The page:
On Wednesday 21 October we were whisked off to the land of Narnia at the Oxford Story Museum. The night was a celebration of 65 years of CS Lewis’ classic children’s novel The Lion, The Witch and The Wardrobe with a discussion by Dr. Judith Wolfe, Brendan N. Wolfe and guests.
The Story Museum is tucked away in Pembroke street, across from Christ Church but with all the construction work going on in the street you almost miss it completely. As soon as you step through the big doors you know you are in a different world. Like something from Alice’s Wonderland, you are welcomed by a mass of playing cards shaped as flags hanging from the ceiling and a big Cheshire Cat staring down at you from a window on the second story. The almost industrial like courtyard is decorated with colourful windows and quirky accents from a fairytale. The cafe is definitely worth a visit. You might feel a little off balance, though, looking at the furniture standing off the wall and ceiling, like it’s nothing strange. When you reach the staircase to go up to the different story rooms you have to stretch your neck to see the wonderous stack life-size playing cards standing from floor to ceiling. But be careful to not grow a long neck like the tall Alice you will also encounter on the stairs.
We were treated to a visit to the newly reopened Narina room (officially reopens on the 1st of November). Just like Lucy we had to push our way through thick fur coats until we finally stepped into the snowy land created by the White Witch. You can even take a picture on the Witch’s carriage, if you dare.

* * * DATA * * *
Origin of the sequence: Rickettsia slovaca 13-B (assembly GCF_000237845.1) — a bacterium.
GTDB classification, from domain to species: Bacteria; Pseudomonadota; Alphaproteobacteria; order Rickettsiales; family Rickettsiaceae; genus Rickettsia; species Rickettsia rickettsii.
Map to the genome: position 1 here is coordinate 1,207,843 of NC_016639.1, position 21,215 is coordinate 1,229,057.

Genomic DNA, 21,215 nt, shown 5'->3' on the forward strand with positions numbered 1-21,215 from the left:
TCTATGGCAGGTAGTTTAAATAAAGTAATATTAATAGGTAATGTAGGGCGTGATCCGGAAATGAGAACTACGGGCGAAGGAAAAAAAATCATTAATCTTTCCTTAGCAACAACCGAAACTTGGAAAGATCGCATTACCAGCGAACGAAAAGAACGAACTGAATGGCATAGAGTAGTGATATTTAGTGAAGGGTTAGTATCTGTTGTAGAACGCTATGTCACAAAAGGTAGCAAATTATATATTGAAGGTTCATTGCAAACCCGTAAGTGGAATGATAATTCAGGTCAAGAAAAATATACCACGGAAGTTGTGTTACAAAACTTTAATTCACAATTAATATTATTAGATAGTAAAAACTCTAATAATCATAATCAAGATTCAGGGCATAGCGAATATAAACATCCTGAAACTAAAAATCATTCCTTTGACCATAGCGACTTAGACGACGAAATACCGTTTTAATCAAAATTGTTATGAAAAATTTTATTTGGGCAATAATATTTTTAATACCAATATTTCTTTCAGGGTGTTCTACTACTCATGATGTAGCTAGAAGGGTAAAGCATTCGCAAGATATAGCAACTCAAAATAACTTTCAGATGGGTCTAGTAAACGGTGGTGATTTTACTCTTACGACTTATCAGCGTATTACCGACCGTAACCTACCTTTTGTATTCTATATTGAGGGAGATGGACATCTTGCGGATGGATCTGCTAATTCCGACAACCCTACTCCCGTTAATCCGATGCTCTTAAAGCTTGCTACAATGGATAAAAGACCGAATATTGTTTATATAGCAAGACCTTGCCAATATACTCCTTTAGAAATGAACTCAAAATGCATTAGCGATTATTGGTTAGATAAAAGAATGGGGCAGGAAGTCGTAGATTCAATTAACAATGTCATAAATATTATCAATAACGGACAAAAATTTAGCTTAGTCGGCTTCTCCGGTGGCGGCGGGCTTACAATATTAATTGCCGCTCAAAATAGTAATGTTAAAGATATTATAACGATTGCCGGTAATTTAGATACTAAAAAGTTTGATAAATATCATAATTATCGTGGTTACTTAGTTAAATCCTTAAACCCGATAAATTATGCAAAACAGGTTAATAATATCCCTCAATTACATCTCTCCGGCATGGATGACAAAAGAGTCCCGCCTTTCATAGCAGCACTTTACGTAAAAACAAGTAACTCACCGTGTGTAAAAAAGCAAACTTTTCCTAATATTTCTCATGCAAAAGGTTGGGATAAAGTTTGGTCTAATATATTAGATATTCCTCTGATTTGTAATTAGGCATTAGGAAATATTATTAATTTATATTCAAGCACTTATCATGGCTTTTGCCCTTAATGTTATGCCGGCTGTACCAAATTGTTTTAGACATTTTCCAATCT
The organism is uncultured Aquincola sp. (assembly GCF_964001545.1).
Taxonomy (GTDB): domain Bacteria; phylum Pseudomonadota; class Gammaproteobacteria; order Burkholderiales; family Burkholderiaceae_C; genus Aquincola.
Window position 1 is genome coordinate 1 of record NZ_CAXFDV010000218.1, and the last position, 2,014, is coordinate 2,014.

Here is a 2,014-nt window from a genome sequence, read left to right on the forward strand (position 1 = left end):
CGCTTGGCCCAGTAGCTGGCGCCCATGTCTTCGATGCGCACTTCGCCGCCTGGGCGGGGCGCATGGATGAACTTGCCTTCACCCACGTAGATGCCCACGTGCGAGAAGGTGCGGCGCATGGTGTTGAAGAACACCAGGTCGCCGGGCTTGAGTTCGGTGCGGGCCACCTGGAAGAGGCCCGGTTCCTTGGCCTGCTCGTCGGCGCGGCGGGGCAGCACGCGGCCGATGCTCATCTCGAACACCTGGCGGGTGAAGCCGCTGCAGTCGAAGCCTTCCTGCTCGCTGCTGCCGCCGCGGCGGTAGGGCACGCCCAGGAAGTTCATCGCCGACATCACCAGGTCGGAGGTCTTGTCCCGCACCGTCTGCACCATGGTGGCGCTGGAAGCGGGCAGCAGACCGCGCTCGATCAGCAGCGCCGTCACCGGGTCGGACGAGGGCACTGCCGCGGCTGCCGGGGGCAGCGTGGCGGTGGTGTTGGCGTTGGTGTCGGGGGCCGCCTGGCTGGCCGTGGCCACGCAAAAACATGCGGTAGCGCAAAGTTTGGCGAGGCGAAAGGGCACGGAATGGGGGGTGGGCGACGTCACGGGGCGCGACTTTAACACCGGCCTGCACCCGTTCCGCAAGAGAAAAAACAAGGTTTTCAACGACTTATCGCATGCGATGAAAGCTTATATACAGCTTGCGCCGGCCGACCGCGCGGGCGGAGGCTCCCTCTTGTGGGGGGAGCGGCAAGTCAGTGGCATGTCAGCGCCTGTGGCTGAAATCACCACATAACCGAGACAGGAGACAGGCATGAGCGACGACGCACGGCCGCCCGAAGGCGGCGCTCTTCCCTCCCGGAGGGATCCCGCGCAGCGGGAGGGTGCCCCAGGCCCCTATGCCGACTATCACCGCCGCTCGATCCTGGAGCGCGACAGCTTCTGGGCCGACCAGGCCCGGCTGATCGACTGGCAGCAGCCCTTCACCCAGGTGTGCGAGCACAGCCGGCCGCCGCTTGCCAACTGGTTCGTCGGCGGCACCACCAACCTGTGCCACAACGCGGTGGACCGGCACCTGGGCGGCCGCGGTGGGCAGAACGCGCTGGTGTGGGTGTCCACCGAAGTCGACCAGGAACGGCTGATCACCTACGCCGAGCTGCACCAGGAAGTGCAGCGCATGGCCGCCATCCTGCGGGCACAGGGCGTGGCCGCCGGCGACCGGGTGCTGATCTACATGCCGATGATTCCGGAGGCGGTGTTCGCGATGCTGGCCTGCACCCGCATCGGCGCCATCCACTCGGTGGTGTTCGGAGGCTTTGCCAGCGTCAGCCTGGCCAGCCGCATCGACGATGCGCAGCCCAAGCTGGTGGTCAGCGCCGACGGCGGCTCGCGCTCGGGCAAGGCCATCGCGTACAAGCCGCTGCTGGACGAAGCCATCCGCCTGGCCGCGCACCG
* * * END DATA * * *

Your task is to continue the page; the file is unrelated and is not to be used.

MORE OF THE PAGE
The discussion by the panel was centered around a number of quotes from The Lion, The Witch and The Wardrobe followed by the guests opinions and insights. Interesting bits I took from the talk was the almost unanimous agreement between the panel that Narnia was on a different planet, possibly a different solar system even and that Lewis was very interested in the idea of life on other planets. But also that Narnia was ment to be a different world, a world where readers could imagine anything and it would be true. Lewis himself did not feel he belonged in this world and he wanted to create a world where different decisions could be made. The strong Christian themes which flowed from his strong faith were also discussed by the panel. When the panel was asked about the role Aslan played in the book, the answer was that Aslan could not be summoned, he came at his own bidding, thus no magic (something Lewis detested) and that the closer the characters in the books came to Aslan, the closer the they came to life. A beautiful thought when compared to God and the Christian faith. The final thing I found interesting was a discussion on the use of evil in the novel which is aimed at children. The answer was very easy, Lewis believed that children should know the difference between good and bad. For that reason Edmund was placed so central in the book so that children could experience through him, what is good and bad behaviour and what the consequences could be of bad behaviour.
At the end the panel signed their new book CS Lewis and His Circle published by Oxford University Press, which is made up of a collection of essays by and about Lewis, people who knew him and discussion held by members of the CS Lewis Society.
It was a wonderful night to simply escape from the real world to the world of children’s stories at The Story Museum. The talks were very philosophical but in the end I still believe that in his heart CS Lewis was a story teller and believed it was only through his stories he would be able to teach his grandchildren about God and about life. And so I walked home with the sound of church bells in the air on a crisp autumn night in Oxford and the lovely through of Aslan, Mr Tumnis and a silly grin of contentedness on my face.